Derek, DaveRisner, Paul, Lisa & I left The Glenary’s to the only bar open in town – Joey’s Pub – a short walk close to the Big Bazaar of Ladenla Road – leaving some of our Rickshaw Run compatriots and meeting others. A traditional British style pub, Joey’s was located in a cozy cottage building. Of course, DaveRisner, Paul and I closed the place down. That’s what you do when you’re with DaveRisner. He likes to close things down; and since it was my birthday, I did too. We were happy that Paul wanted to as well; the others had left. The owner talked to us of the history behind Darjeeling and especially that of Joey’s, how her husband bought the place. He was an incredible guitarist, and the place was named for their son. I’m surprised I remembered that much; it was my birthday after all. Walking back was a trip; more drinks on the balcony even moreso.

Thinking all these things of our trip so far throughout the course of the day and night, what was I left with?

I saw things and we visited places that were simply magnificent, all of which will forever live in my memories, leaving an indelible mark.

  • The magnificent Taj Mahal was and will always be truly one of the seven wonders, pictures of it not even close to doing it justice, in this case my second visit, every bit as awe-inspiring as the first and possibly even more emotional as we wished my brother a happy birthday there, only four days ago.
  • India’s stunning forts – Fort Jaisalmer, Mehrangarh Fort in Jodhpur, and Fort Amer in Jaipur – all monuments to the advanced engineering of her cultures from a thousand years ago, a vision of their leaders, but also a reminder of the backs of many who suffered upon which they were built.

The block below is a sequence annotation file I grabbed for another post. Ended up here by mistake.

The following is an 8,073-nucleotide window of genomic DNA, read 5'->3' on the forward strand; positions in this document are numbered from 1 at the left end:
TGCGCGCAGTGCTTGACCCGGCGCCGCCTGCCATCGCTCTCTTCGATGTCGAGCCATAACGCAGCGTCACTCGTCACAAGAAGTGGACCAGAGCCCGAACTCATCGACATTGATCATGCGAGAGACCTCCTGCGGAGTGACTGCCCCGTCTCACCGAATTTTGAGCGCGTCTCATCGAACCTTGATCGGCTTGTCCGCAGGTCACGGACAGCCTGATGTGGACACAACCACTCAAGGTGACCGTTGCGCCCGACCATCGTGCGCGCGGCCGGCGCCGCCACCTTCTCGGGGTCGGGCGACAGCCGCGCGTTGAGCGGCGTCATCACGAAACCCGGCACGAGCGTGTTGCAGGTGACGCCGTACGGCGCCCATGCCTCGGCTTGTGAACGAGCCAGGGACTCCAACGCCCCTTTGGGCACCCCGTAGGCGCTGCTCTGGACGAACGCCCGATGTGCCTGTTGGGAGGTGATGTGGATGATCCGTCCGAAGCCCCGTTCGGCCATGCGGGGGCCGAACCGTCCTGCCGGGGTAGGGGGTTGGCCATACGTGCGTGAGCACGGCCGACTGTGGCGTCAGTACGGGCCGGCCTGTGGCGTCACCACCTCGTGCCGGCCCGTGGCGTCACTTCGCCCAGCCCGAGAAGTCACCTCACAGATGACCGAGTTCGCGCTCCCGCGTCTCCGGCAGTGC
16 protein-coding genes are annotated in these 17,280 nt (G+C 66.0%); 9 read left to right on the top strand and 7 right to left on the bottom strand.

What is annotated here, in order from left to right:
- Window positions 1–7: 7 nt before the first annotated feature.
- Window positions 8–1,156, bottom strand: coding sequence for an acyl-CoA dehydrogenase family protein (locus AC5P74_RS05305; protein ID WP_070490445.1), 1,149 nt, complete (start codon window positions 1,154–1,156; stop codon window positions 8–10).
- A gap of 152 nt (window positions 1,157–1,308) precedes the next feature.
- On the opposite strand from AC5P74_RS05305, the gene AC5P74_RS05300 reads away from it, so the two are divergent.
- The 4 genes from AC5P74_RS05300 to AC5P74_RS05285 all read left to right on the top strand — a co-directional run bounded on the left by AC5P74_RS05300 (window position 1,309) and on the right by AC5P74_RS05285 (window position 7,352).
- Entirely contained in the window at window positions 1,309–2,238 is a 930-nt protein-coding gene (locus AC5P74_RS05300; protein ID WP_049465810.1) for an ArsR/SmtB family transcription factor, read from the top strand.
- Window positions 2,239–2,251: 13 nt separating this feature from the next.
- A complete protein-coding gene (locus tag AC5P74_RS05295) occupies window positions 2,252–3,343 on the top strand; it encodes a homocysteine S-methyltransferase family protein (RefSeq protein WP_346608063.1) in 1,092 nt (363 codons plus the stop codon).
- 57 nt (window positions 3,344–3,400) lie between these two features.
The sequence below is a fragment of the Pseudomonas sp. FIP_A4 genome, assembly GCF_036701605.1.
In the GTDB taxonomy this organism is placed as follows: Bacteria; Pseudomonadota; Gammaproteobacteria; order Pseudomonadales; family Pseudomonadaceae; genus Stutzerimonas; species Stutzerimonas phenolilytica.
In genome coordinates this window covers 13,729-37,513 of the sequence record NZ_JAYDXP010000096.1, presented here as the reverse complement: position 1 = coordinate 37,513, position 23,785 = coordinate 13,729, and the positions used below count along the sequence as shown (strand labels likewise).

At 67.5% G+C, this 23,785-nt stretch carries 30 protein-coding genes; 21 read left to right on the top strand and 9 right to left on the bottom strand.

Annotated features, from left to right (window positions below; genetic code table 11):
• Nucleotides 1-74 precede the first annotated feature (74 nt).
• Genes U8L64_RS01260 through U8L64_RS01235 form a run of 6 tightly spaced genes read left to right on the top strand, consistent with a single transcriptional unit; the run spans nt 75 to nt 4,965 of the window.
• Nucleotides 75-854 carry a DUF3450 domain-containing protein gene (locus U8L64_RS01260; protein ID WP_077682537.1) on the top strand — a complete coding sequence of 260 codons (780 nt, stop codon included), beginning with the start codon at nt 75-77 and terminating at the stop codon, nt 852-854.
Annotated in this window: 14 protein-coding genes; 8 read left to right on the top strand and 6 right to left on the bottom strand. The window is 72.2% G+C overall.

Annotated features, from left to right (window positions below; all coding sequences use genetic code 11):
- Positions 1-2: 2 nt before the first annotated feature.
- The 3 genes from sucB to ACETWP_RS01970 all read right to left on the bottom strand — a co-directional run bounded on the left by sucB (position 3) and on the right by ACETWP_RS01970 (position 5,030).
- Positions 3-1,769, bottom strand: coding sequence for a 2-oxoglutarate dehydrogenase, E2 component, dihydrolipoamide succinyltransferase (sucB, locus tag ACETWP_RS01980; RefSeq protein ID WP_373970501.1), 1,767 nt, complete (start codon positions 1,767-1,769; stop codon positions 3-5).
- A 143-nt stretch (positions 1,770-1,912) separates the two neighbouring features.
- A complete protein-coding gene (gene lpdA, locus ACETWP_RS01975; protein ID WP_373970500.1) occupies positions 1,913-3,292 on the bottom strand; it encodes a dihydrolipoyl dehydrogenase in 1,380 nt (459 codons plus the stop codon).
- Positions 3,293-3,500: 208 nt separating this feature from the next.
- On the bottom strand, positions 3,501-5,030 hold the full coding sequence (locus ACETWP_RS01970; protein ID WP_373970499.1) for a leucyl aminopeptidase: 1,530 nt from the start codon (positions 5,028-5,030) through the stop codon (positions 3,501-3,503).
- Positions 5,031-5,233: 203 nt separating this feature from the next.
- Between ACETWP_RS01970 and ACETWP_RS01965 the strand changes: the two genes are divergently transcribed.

• Spending the night in the Thar Desert just 30 km from the Indian/Pakistani border from the camel safari provided breathtaking views of the sand dunes in the evening and early morning, only outdone by sleeping under the kaleidoscope of stars in the sky dominating the middle of the night.
  • Spending several days in idyllic and scenic Udaipur, my favourite city outside of Darjeeling, each night and day a scene from James Bond’s Octopussy.
  • A wild night out in Bombay closing every bar and club in town it seemed, heading back just before daybreak, a reminder to what my life used to be like in my younger days.
  • Spending a few days in deeply spiritual Varanasi provided the perfect segue into the start of our adventures in India three weeks ago.

I also saw things I could simply never unsee. Was I happy about seeing it? Absolutely not. Was I thankful that I saw it? If for nothing else but to appreciate the sanctity of life and our place in the world, then absolutely yes.

  • Dead dogs lying in the middle of the road, so much so that I had almost become desensitized to it. And just when I had, we saw a dog barely limping on his front paws, his other half a bloody mess, dragging his back paws and crushed body on his way to an imminent, slow death.
  • People who lived in squalor off the sides of the city highway roads, some in tents, some in thatched roofs (if they were lucky), many with not even that, with piles and piles of trash all around them, infested with bugs.
  • The blatant disregard for their own lives as well as everyone else once they got on the road. It was completely unnerving (and in my mind unnecessary). It was literally the most stressful thing I’d ever been through. I admired Derek (and our buddy Paul that we convoyed with) that much more. It was not even that they were good drivers, cos the streets of India proved that they were an excellent drivers. As they did the bulk of the driving, it was the responsibility for our lives that they both took on, and the stress it created without ever letting up. It weighed on me; it weighed even moreso on them. It would weigh upon anyone.

I realized even more than before how entitled a society we had truly become, how we had way more than we would ever need, experience too little of what was truly important, and didn’t take enough time each day to appreciate what we had. I lumped myself into that lot as well, and I knew I would make an even more concerted effort not to. It was still not enough.

India, especially this quaint hill station of Darjeeling, has a way of opening yourself up to the possibilities of life. In many ways, I wish we didn’t have to get on the road tomorrow; I could conceivably stay here for “a mighty long time but I’m here to tell you there’s something else”. Life goes on; and if you let it, it will pass you by. I’ve decided not to let it.

Happy Birthday to ME. Happy Birthday to YOU.